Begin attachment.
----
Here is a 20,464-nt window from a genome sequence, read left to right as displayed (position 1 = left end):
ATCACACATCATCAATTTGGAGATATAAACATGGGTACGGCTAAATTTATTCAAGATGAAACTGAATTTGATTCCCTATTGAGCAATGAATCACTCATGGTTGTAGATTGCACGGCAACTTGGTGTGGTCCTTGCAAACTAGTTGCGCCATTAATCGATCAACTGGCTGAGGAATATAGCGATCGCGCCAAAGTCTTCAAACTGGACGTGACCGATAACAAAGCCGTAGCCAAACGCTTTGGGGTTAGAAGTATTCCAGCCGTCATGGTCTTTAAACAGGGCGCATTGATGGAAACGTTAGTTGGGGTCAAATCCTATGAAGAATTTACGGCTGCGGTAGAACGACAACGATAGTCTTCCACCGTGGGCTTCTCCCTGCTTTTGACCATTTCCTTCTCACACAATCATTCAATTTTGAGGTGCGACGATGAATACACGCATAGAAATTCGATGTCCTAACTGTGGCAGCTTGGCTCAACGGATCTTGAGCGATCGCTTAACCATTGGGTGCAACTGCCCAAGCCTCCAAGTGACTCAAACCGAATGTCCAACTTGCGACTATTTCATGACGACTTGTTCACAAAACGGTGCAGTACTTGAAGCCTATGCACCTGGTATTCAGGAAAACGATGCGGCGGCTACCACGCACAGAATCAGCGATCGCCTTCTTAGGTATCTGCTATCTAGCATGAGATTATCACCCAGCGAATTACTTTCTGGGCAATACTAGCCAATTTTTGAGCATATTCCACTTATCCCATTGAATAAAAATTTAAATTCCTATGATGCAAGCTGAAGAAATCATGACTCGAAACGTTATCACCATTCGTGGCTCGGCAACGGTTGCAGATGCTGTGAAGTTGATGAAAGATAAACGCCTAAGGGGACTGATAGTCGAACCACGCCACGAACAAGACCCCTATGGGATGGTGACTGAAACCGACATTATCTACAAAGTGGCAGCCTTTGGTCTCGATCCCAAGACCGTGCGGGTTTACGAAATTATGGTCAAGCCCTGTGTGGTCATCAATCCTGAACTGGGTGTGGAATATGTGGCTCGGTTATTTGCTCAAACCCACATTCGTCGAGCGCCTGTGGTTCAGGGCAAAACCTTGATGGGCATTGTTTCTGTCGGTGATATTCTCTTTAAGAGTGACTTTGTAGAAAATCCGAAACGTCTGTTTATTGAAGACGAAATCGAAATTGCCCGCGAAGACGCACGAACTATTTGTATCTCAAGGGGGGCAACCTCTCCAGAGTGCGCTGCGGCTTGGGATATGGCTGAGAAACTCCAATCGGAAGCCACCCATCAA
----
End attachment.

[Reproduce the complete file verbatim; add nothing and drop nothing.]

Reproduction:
Here is a 20,464-nt window from a genome sequence, read left to right as displayed (position 1 = left end):
ATCACACATCATCAATTTGGAGATATAAACATGGGTACGGCTAAATTTATTCAAGATGAAACTGAATTTGATTCCCTATTGAGCAATGAATCACTCATGGTTGTAGATTGCACGGCAACTTGGTGTGGTCCTTGCAAACTAGTTGCGCCATTAATCGATCAACTGGCTGAGGAATATAGCGATCGCGCCAAAGTCTTCAAACTGGACGTGACCGATAACAAAGCCGTAGCCAAACGCTTTGGGGTTAGAAGTATTCCAGCCGTCATGGTCTTTAAACAGGGCGCATTGATGGAAACGTTAGTTGGGGTCAAATCCTATGAAGAATTTACGGCTGCGGTAGAACGACAACGATAGTCTTCCACCGTGGGCTTCTCCCTGCTTTTGACCATTTCCTTCTCACACAATCATTCAATTTTGAGGTGCGACGATGAATACACGCATAGAAATTCGATGTCCTAACTGTGGCAGCTTGGCTCAACGGATCTTGAGCGATCGCTTAACCATTGGGTGCAACTGCCCAAGCCTCCAAGTGACTCAAACCGAATGTCCAACTTGCGACTATTTCATGACGACTTGTTCACAAAACGGTGCAGTACTTGAAGCCTATGCACCTGGTATTCAGGAAAACGATGCGGCGGCTACCACGCACAGAATCAGCGATCGCCTTCTTAGGTATCTGCTATCTAGCATGAGATTATCACCCAGCGAATTACTTTCTGGGCAATACTAGCCAATTTTTGAGCATATTCCACTTATCCCATTGAATAAAAATTTAAATTCCTATGATGCAAGCTGAAGAAATCATGACTCGAAACGTTATCACCATTCGTGGCTCGGCAACGGTTGCAGATGCTGTGAAGTTGATGAAAGATAAACGCCTAAGGGGACTGATAGTCGAACCACGCCACGAACAAGACCCCTATGGGATGGTGACTGAAACCGACATTATCTACAAAGTGGCAGCCTTTGGTCTCGATCCCAAGACCGTGCGGGTTTACGAAATTATGGTCAAGCCCTGTGTGGTCATCAATCCTGAACTGGGTGTGGAATATGTGGCTCGGTTATTTGCTCAAACCCACATTCGTCGAGCGCCTGTGGTTCAGGGCAAAACCTTGATGGGCATTGTTTCTGTCGGTGATATTCTCTTTAAGAGTGACTTTGTAGAAAATCCGAAACGTCTGTTTATTGAAGACGAAATCGAAATTGCCCGCGAAGACGCACGAACTATTTGTATCTCAAGGGGGGCAACCTCTCCAGAGTGCGCTGCGGCTTGGGATATGGCTGAGAAACTCCAATCGGAAGCCACCCATCAA